Amazing Energy

Part – III
Wind is an important source of energy. There are about 200,000 wind turbines operating in the world, with the largest of about 75,000MW in China followed by USA (60,000MW), Germany (31,000MW), Spain (21,000MW) and India (19,000MW). The world’s electricity generation capacity from wind has been increasing rapidly (about 20 percent annually) with China racing ahead of others.
Electricity from wind turbines contributes to 28 percent of electricity production in Denmark, 19 percent in Portugal, 16 percent in Spain, 14 percent in Ireland and eight percent in Germany. A programme to generate electricity from wind on a large scale was begun in 2001 and the wind mapping of the country revealed that 20,000MW of electricity could be produced in the Sindh (Katti Bander-Gharo-Hyderabad region) and Balochistan coastal areas.
By now Pakistan could have been producing over 5,000MW of electricity. However, under subsequent governments the prices were negotiated upwards by corrupt government officials thereby driving away potential investors, and no significant progress could be made.
The sea can be a good choice for installing floating windmills since wind speed on the sea is greater than on land. Moreover floating windmills do not utilise valuable land that can be used for agriculture or other purposes. Hence, there is a strong case for building windmills a few miles away from the shore. Since the blades are quite heavy, they can make the structures top-heavy and unstable so that they can easily topple easily in rough weather. The challenge has, therefore, been to stabilise them so that they can operate safely under very rough sea conditions.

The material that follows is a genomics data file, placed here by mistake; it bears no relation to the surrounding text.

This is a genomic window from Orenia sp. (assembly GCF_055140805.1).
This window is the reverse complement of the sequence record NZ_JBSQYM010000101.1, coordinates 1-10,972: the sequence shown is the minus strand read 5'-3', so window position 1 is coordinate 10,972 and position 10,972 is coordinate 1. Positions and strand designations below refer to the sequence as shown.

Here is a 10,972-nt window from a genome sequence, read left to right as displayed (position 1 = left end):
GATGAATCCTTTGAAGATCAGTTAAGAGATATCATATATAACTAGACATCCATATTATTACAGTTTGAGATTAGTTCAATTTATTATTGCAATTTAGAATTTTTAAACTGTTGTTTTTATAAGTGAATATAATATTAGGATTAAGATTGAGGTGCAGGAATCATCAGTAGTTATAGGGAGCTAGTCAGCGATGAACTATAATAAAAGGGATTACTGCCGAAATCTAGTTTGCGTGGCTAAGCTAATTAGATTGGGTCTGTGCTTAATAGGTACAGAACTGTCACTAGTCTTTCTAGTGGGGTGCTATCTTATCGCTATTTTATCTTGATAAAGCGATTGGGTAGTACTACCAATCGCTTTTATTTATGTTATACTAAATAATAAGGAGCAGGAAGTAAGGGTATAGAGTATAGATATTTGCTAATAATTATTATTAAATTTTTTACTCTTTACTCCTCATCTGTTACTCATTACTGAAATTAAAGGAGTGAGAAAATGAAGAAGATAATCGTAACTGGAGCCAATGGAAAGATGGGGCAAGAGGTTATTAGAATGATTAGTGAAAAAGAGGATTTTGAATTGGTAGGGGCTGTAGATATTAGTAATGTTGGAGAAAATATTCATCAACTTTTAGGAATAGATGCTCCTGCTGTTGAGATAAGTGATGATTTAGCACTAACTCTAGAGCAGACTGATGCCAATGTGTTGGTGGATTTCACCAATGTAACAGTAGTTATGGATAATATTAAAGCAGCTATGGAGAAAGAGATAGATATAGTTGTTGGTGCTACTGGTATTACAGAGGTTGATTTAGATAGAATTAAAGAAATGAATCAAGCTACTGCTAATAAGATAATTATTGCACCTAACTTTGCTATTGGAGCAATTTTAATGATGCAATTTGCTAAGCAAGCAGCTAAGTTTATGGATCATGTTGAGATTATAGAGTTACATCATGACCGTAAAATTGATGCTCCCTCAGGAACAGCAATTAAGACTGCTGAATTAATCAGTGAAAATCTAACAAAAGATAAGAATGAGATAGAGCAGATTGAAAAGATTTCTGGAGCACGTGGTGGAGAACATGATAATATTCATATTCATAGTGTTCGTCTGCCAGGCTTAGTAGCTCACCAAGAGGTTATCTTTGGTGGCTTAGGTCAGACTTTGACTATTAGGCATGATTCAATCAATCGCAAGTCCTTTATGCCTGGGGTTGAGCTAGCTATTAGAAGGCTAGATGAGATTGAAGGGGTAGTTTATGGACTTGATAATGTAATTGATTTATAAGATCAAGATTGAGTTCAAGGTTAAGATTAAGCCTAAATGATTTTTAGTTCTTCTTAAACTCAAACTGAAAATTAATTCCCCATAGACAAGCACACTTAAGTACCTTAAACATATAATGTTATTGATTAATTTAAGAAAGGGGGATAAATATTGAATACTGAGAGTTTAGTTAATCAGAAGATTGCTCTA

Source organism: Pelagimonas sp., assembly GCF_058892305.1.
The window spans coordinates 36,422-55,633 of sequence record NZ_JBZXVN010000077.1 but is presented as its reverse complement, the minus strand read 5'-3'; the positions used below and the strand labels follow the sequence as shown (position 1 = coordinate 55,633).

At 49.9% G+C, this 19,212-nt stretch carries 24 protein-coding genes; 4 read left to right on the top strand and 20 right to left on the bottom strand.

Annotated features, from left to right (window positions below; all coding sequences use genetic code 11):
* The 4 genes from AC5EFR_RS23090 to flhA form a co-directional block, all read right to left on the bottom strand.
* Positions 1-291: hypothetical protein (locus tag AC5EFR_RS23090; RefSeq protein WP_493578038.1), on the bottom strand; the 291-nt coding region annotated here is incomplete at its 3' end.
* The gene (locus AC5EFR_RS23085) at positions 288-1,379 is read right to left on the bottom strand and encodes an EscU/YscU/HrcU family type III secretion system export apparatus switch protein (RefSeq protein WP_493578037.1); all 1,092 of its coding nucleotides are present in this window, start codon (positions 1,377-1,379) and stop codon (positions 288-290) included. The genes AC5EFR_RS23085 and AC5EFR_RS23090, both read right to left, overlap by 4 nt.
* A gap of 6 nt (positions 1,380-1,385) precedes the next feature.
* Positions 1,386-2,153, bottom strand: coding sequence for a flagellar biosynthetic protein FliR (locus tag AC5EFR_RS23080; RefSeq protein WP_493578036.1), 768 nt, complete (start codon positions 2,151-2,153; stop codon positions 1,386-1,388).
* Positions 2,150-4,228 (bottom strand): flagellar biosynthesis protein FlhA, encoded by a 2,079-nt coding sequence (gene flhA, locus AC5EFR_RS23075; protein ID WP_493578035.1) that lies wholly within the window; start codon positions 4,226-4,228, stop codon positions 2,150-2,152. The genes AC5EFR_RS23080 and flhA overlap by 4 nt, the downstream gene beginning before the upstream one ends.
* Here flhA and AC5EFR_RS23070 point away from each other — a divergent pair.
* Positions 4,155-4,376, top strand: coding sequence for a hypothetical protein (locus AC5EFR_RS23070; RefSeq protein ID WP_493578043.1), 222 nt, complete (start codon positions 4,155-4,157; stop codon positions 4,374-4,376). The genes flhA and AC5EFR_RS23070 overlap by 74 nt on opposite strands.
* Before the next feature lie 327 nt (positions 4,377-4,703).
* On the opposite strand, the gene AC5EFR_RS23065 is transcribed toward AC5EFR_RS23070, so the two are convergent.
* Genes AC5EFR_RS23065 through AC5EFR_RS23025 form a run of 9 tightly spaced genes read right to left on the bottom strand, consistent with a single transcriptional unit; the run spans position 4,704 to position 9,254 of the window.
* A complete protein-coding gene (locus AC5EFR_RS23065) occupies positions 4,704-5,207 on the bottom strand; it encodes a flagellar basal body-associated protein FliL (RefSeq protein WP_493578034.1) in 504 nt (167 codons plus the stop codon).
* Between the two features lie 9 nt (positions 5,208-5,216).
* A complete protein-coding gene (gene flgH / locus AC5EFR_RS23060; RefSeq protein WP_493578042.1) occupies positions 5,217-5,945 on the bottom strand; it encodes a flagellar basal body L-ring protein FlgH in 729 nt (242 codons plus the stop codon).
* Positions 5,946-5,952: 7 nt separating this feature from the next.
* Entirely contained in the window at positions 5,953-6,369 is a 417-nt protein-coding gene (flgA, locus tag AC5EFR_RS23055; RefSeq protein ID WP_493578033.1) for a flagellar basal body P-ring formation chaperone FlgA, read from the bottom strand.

A consortium of US universities and companies, ‘DeepCwind’ was formed to address this problem. On June 13, under the Offshore Wind Accelerator Project (of the Clean Energy States Alliance) the first offshore floating wind turbine was inaugurated. It supplies electricity to the grid, thereby opening vast new vistas of energy production on the seas. A floating wind farm demonstrator project is also to be installed off the coast of Japan based on Statoil’s Hywind spar-buoy turbine. The Norwegian group is carrying out a feasibility study for the pioneering design which has been successfully produced in Norway since 2009.
About 75 percent of the universe is made up of hydrogen. Its fusion at high temperatures leads to the heat and light that warm and illuminate our planet. Hydrogen is, therefore, an obvious and excellent source of energy. This is apparent from the fact that the ‘energy density’ of hydrogen is almost four times that of kerosene.
Water could be a huge and cheap source of hydrogen if we could find some way to efficiently and economically cleave the hydrogen-oxygen bonds of the water molecule. Nature already does this very beautifully during the process of photosynthesis using certain enzymes. These enzymes are, however, not available on a large scale as they are unstable if they are removed from their natural environment. We have a large amount of sea water on our planet, and this could be a huge source of clean energy, since burning of hydrogen results in its reconversion back to water.